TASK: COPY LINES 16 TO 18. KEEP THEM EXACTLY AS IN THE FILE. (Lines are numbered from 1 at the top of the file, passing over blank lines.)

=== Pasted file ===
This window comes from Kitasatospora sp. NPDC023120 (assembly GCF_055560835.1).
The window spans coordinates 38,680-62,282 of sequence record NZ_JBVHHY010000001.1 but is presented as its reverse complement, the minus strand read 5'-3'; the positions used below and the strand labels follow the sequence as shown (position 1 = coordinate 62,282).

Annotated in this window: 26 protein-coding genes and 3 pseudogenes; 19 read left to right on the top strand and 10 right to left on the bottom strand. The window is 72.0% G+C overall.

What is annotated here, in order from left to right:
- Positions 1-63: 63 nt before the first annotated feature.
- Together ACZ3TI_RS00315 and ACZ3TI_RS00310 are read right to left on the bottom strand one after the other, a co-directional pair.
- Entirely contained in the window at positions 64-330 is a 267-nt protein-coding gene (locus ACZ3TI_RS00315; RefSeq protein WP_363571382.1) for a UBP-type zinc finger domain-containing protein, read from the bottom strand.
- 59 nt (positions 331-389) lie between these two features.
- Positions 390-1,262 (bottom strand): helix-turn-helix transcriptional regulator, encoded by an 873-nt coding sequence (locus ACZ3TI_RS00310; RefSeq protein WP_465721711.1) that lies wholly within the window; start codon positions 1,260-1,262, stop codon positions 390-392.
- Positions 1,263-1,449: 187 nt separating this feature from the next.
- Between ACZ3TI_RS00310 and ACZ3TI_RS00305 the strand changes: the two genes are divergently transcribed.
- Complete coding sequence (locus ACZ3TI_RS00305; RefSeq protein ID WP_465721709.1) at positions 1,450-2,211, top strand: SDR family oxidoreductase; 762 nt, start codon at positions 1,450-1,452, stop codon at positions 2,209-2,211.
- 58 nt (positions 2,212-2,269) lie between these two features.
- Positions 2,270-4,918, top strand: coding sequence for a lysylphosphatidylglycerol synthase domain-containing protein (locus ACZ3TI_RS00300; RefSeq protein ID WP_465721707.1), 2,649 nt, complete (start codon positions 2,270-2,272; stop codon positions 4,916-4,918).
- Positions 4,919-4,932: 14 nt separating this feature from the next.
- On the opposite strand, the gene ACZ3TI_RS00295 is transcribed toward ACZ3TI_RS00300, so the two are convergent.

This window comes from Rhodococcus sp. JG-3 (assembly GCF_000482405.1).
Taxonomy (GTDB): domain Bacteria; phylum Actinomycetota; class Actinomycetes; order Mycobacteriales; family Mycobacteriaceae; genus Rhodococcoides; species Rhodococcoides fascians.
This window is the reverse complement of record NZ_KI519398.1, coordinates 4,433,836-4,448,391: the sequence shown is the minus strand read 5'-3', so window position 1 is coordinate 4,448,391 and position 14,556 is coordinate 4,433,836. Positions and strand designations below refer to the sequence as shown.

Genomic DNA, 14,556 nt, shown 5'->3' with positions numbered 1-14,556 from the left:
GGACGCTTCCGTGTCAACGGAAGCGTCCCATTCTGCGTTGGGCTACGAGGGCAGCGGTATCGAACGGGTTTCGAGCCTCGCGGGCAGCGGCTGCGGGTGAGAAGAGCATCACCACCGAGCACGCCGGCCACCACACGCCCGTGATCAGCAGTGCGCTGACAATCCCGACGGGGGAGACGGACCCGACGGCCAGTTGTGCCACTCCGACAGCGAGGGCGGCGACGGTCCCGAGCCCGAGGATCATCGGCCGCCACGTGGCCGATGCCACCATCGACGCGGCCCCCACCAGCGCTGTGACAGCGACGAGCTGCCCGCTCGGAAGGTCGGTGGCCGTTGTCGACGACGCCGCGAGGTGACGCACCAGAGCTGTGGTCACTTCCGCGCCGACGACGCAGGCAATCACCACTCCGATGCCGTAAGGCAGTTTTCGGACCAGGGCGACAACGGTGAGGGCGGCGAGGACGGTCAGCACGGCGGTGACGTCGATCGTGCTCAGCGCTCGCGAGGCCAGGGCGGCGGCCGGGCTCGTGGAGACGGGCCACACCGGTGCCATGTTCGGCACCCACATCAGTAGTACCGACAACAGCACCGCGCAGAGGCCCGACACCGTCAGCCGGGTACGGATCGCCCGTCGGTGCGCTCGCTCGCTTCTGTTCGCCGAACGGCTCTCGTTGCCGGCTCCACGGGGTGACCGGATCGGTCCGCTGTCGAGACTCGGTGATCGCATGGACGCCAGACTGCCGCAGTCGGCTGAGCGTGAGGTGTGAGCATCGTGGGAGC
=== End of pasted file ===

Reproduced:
- On the opposite strand, the gene ACZ3TI_RS00295 is transcribed toward ACZ3TI_RS00300, so the two are convergent.

This window comes from Rhodococcus sp. JG-3 (assembly GCF_000482405.1).
Taxonomy (GTDB): domain Bacteria; phylum Actinomycetota; class Actinomycetes; order Mycobacteriales; family Mycobacteriaceae; genus Rhodococcoides; species Rhodococcoides fascians.